Calls to replace Biden are cynical and antidemocratic

July 9, 2024

When I was at City Hall last Friday, a Chron reporter tried to interest me in a person-on-the-street interview about whether Biden should drop out and what I thought about Kamala Harris. I declined to answer, and not only because I was there in connection with an unrelated campaign. I’ve been trying to avoid thinking about the subject. It doesn’t matter if I have a smart answer. I’m not influential or rich, so the people who will make the decision don’t care what I think.

Well, maybe that’s exactly the problem. If the “pundit class,” as Rebecca Solnit calls it, gets its way and pressures Biden into dropping out, it would be a completely undemocratic decision.

In theory, we’re supposed to vote on who the candidate is. In theory, that’s what the primary we just had, was. But we didn’t have a real choice. Biden had no real competition. With majorities of Americans agreeing the U.S. should halt arms shipments to Israel, no credible candidate on the ballot for either party supported that position. Registered Democrats, who disapprove 4 to 1 of Israel’s attacks on Gaza, were limited to sending a message with a protest vote rather than voting for a pro-peace candidate.

At risk of stating the obvious, this would have been a far better reason to replace Biden than Biden flubbing a single debate. But the pundit class doesn’t agree. Solnit cites a count of 192 articles, including 50 editorials, published in the New York Times since the debate about Biden’s supposed weakness because he sounded tired. How much coverage do you remember seeing about the failure to have a competitive primary? About the lack of candidates aligned with voters on a key foreign policy issue? I’m going to estimate that the number of New York Times articles about that has been approximately zero.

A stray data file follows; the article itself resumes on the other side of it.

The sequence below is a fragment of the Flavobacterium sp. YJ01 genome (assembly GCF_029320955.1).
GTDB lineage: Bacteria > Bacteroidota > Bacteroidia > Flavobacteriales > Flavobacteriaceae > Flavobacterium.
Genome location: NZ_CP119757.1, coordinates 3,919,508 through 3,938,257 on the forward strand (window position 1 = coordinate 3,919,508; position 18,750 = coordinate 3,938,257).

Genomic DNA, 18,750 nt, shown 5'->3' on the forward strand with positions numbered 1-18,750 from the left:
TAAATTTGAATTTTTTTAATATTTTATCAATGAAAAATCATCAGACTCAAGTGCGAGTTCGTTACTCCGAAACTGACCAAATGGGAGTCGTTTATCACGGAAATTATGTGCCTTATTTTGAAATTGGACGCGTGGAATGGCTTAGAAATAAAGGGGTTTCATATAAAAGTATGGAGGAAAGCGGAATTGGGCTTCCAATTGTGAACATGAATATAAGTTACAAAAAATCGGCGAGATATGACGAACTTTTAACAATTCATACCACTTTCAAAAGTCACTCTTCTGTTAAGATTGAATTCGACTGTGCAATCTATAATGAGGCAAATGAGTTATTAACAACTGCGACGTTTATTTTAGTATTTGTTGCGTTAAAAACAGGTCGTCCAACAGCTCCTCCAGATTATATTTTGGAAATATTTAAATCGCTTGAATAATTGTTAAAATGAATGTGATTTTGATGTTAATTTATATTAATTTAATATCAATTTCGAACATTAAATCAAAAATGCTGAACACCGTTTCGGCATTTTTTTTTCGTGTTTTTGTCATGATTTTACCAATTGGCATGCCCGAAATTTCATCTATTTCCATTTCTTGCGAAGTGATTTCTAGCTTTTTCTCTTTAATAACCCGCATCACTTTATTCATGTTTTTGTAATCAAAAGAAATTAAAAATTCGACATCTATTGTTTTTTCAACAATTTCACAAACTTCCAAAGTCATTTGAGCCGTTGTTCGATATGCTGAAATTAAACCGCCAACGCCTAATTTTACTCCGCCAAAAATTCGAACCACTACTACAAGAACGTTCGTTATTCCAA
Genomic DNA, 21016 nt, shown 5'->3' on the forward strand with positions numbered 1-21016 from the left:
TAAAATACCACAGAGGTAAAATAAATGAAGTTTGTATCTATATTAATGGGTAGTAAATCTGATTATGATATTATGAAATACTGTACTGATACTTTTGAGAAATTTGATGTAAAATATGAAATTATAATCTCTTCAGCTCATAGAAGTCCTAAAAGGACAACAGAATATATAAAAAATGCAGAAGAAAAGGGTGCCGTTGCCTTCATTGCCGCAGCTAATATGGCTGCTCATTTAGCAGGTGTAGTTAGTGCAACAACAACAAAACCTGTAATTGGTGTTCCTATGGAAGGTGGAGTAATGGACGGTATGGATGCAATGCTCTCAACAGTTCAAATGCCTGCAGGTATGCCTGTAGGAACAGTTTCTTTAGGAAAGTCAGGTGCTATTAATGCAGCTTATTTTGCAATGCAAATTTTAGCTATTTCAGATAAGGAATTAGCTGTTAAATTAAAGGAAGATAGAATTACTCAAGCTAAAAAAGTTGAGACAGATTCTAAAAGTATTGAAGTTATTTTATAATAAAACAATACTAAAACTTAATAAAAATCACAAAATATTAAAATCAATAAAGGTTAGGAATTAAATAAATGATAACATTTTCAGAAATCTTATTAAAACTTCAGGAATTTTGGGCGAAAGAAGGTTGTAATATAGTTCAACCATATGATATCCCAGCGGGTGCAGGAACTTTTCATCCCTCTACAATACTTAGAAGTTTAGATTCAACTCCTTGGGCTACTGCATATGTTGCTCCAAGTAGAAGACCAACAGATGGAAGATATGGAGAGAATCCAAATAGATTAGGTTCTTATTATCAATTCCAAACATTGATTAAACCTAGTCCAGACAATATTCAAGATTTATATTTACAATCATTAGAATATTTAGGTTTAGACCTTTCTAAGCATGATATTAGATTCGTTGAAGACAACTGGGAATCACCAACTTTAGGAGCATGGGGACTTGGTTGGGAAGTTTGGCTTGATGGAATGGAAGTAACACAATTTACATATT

Establishment media, it seems, were perfectly happy having an uncontested primary. It meant no surprises where Biden could end up being challenged from the left by someone like Sanders, Warren, or AOC. Now that they’re clamoring to replace Biden, the fact that it’s too late to do so democratically is a feature, not a bug. They know any replacement chosen by a backroom deal at the convention would have to be acceptable to the establishment, i.e., them. In short, the centrist elites writing all these articles and op-eds don’t believe in democracy in all its messiness. We the people might choose wrong—it should be left to smart politics knowers like them. They’re thrilled that a bad debate performance provides the perfect crisis to give them that power.

But it seems to be a manufactured crisis. In polling since the debate, Biden’s numbers in swing states actually improved. Over two-thirds of Democrats say Biden should stay in (and presumably might be pissed if he’s forced out!). When the New York Times, Washington Post, and New Yorker publish these breathless calls to drop out, they’re not reporting what voters think; they’re trying to tell us what we should think.

Of course people view a struggling candidate as a crisis. If Biden loses, he loses not to a Mitt Romney, but to Trump, who—now more than ever with the Supreme Court’s help—is an existential threat to democracy. This is true. It’s also true that if these high stakes are going to be used as an excuse to engineer a donor- and pundit-selected, rather than elected, candidate, then we have more than one threat to democracy.

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